LVMH chief executive Bernard Arnault has been named as the world's wealthiest man.

Family affair: It can pay for luxury firms to follow LVMH chief executive Bernard Arnault's approach to succession planning

In the high end world of luxury and heritage, many brands are still owned and managed by the original founding family. The issue of succession planning, therefore, can be particularly important.

This recently came to the fore for the founder of the world’s largest luxury conglomorate, LVMH.

The company's CEO is French billionaire Bernard Arnault, who was recently named the wealthiest man on the planet with a net worth of $226.2 billion (£181 million).

There’s been much speculation over Arnault’s succession planning process. The 75-year-old chairman and CEO of LVMH had his retirement age raised from 75 to 80 in 2022, which should keep him at the helm of the €440 billion (£377 billion) empire for another couple of years at least.

LVMH is home to Louis Vuitton, Christian Dior and Givenchy, among many other top-end brands, and generated a cool €86.2 billion in sales in 2023.

Last month, two more of Arnault’s five children were appointed to key positions on the LVMH board at the conglomorate’s AGM in Paris.

The move leaves just one offspring, youngest son Jean, without a seat on the board of directors (although he is employed at the firm).

It also gives the family 48.6 per cent of LVMH’s share capital and 64.3 per cent of the voting rights.

Effective succession planning in the luxury sector

Luxury brands often use their heritage as a selling point. With the globalisation of the sector, the nature of luxury consumption is changing.

Succession planning allows the infusion of fresh perspectives and ideas, and helps the brand to be agile and adapt to evolving tastes and trends.

The two latest Arnault appointments are young – aged just 29 and 31.

A well-executed succession plan also provides stakeholders with a sense of stability and confidence in the business’ trajectory, mitigating uncertainties and fostering trust in the company’s resilience.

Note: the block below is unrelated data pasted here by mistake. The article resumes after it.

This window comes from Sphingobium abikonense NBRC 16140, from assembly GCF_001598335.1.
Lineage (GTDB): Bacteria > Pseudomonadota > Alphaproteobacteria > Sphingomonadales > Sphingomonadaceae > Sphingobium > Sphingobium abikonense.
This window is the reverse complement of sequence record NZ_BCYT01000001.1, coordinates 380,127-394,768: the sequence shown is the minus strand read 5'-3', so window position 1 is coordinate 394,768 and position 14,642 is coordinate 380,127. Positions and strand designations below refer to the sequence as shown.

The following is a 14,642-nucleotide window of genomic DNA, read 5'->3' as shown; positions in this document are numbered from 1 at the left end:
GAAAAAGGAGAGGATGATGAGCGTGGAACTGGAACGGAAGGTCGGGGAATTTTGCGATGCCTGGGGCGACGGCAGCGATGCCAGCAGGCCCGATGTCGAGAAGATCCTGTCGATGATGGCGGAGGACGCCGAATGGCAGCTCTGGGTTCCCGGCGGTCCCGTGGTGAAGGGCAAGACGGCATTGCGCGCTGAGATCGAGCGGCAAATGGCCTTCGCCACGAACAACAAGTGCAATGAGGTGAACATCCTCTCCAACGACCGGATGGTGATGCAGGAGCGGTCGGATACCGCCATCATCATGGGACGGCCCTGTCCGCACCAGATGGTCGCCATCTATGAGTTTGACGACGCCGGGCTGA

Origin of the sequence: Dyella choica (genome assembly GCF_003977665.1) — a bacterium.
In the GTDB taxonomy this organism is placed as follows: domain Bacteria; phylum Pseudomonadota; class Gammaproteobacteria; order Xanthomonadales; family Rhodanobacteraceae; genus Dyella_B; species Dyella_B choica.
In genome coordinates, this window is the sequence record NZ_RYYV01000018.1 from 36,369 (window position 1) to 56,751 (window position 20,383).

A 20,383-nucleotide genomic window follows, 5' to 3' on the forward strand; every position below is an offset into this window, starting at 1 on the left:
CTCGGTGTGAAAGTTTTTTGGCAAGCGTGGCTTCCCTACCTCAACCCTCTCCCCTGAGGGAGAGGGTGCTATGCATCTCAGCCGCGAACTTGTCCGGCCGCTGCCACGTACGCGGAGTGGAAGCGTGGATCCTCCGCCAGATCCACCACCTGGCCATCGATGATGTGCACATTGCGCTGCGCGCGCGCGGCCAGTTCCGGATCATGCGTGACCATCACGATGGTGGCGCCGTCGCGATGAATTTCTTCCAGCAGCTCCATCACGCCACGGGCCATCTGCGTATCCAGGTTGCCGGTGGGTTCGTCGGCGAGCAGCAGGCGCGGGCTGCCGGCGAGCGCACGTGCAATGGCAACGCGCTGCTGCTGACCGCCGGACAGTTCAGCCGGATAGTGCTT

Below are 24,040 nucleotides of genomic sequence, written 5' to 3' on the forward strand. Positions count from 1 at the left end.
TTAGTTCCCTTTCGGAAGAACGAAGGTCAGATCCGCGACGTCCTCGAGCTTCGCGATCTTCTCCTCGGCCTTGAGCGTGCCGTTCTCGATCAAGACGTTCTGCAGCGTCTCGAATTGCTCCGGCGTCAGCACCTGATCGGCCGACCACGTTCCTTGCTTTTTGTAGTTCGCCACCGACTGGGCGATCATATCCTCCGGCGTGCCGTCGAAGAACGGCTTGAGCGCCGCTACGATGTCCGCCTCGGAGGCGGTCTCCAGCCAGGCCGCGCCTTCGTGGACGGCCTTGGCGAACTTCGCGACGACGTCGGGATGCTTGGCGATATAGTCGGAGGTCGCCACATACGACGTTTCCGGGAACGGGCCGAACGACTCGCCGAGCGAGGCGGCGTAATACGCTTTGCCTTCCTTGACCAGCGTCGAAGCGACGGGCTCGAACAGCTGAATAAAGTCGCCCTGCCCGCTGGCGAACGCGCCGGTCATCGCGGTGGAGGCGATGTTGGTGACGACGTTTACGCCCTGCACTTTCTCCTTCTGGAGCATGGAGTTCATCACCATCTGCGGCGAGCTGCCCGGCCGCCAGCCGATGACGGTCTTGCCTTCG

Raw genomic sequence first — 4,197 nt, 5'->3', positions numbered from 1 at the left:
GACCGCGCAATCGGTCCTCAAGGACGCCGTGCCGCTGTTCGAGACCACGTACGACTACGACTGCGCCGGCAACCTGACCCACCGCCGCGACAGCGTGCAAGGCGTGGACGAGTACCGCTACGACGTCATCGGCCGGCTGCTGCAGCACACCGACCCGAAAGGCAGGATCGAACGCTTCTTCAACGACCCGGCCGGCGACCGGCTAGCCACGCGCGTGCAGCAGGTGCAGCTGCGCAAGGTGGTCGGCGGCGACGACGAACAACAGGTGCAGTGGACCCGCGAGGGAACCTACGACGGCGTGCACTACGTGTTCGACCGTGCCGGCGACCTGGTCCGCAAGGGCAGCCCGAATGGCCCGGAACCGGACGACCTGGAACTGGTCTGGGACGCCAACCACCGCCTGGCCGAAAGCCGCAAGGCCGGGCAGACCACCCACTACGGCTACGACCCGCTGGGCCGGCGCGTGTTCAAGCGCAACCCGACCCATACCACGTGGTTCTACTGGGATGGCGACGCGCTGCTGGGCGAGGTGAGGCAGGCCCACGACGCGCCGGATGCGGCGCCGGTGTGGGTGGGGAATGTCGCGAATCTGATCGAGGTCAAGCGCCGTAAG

LVMH isn’t the sole luxury firm with familial management. Others, including Hermès, Chanel, Prada, Zegna and Ferragamo also adhere to this tradition. But LVMH stands out as the largest multi-brand luxury conglomerate predominantly controlled by a single family.

The company boasts a glittering portfolio of brands, each with its own storied heritage and cultural significance.

How brands use their heritage in the luxury sector

From Louis Vuitton’s iconic monogram to Moët & Chandon’s legacy in the champagne world, LVMH’s brands collectively project an image of luxury craftsmanship and artistry. Other major brands under the LVMH umbrella include Fendi, Celine, Bulgari, Hublot and TAG Heuer.

Multi-brand luxury conglomerates enjoy distinct advantages, including economies of scale, diversified revenue streams and increased bargaining power with suppliers and retailers. But there are also unique challenges compared to mono-brand enterprises.

First, harmonising brand identities and ensuring consistency across product lines and market segments poses a formidable task. Each brand boasts its own lineage, ethos and customer base, which need to be carefully navigated to preserve individual identities.

Resource allocation across brands with diverse needs demands a delicate equilibrium. Investment decisions must align with each brand’s growth potential, market positioning and strategic objectives, while also safeguarding the conglomerate’s overall financial health and longevity.